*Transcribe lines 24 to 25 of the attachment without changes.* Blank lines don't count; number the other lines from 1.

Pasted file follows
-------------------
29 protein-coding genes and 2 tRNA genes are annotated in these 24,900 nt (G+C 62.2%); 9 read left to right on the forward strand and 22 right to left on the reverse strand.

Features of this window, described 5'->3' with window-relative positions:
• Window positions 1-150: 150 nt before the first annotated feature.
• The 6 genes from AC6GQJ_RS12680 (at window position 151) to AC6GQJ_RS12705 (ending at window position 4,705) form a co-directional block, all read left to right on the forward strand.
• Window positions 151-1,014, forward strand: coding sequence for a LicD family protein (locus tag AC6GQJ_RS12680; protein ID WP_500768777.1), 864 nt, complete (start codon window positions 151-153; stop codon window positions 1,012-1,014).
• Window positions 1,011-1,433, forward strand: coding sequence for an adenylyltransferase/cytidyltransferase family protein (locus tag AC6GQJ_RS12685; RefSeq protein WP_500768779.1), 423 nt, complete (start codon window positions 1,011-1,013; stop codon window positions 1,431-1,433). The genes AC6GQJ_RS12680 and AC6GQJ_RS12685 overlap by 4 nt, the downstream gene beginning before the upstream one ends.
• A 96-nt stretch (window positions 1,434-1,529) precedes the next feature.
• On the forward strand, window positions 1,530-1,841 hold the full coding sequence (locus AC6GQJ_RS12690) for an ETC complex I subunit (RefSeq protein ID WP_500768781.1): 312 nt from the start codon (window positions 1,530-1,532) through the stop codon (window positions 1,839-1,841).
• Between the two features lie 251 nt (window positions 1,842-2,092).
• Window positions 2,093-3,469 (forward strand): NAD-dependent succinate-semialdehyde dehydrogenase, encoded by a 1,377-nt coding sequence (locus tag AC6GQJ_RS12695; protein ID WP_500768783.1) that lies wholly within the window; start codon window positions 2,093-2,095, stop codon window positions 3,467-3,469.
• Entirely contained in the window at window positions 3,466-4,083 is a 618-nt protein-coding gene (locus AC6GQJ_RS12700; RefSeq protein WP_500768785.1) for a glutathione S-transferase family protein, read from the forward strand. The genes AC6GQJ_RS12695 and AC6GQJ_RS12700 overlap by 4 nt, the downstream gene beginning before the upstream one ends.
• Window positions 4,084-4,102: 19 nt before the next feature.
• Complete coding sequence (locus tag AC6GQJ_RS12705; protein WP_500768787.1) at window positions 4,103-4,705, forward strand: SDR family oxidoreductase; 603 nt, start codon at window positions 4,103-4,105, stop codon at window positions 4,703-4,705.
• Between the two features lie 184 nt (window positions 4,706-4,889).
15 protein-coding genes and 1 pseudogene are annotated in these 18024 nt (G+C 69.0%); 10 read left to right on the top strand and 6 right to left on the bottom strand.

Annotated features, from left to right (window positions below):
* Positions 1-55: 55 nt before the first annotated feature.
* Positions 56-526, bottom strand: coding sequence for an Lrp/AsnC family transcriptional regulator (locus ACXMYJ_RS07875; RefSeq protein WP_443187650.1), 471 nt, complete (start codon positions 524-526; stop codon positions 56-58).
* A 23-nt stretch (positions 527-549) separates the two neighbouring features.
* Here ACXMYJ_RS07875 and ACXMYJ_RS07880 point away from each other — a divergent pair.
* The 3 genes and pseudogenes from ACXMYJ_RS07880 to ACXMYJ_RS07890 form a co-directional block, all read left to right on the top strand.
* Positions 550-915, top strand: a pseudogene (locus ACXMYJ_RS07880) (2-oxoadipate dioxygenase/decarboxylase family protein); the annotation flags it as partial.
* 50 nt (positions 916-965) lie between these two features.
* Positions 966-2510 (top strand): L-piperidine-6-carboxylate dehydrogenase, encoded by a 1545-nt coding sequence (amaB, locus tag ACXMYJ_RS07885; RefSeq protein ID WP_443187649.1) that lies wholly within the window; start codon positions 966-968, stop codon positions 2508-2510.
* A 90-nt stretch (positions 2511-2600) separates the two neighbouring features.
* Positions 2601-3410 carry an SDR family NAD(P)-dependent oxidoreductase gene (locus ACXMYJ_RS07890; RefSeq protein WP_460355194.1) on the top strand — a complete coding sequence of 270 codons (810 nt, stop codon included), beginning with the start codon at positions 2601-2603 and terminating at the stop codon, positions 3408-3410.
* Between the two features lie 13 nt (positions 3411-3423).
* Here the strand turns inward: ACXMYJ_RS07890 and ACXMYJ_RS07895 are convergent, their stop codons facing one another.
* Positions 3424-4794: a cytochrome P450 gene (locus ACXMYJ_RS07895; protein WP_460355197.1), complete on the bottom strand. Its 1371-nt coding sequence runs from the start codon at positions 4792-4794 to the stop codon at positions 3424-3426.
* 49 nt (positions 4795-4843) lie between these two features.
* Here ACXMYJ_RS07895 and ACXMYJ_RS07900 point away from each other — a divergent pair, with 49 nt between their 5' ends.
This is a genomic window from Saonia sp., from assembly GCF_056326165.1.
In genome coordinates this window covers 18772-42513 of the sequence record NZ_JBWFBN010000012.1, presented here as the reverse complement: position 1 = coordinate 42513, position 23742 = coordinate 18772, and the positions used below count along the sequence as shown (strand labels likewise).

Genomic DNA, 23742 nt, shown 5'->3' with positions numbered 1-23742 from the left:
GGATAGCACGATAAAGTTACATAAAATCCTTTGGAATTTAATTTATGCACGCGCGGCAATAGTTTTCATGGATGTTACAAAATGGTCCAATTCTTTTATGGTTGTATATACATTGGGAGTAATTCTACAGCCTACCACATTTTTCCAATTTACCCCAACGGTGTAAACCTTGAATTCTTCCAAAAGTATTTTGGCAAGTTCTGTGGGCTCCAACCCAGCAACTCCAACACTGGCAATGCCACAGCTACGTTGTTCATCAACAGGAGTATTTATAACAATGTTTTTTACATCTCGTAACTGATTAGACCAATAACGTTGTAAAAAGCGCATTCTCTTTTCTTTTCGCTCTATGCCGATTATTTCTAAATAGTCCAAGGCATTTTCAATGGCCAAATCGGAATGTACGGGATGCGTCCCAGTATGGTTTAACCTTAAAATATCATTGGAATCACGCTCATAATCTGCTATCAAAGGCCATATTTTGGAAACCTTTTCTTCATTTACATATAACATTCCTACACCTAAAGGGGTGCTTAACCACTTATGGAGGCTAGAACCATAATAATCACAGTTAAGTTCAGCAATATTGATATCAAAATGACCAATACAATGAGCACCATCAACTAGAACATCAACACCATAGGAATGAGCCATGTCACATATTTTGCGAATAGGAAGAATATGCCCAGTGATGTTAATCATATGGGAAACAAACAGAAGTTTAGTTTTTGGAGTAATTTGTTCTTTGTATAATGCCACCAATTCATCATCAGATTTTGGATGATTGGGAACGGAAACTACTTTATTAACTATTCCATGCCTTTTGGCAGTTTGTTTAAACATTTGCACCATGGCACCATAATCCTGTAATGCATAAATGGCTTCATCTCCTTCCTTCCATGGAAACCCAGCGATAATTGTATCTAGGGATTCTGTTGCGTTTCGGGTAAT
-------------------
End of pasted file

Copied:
* Positions 966-2510 (top strand): L-piperidine-6-carboxylate dehydrogenase, encoded by a 1545-nt coding sequence (amaB, locus tag ACXMYJ_RS07885; RefSeq protein ID WP_443187649.1) that lies wholly within the window; start codon positions 966-968, stop codon positions 2508-2510.
* A 90-nt stretch (positions 2511-2600) separates the two neighbouring features.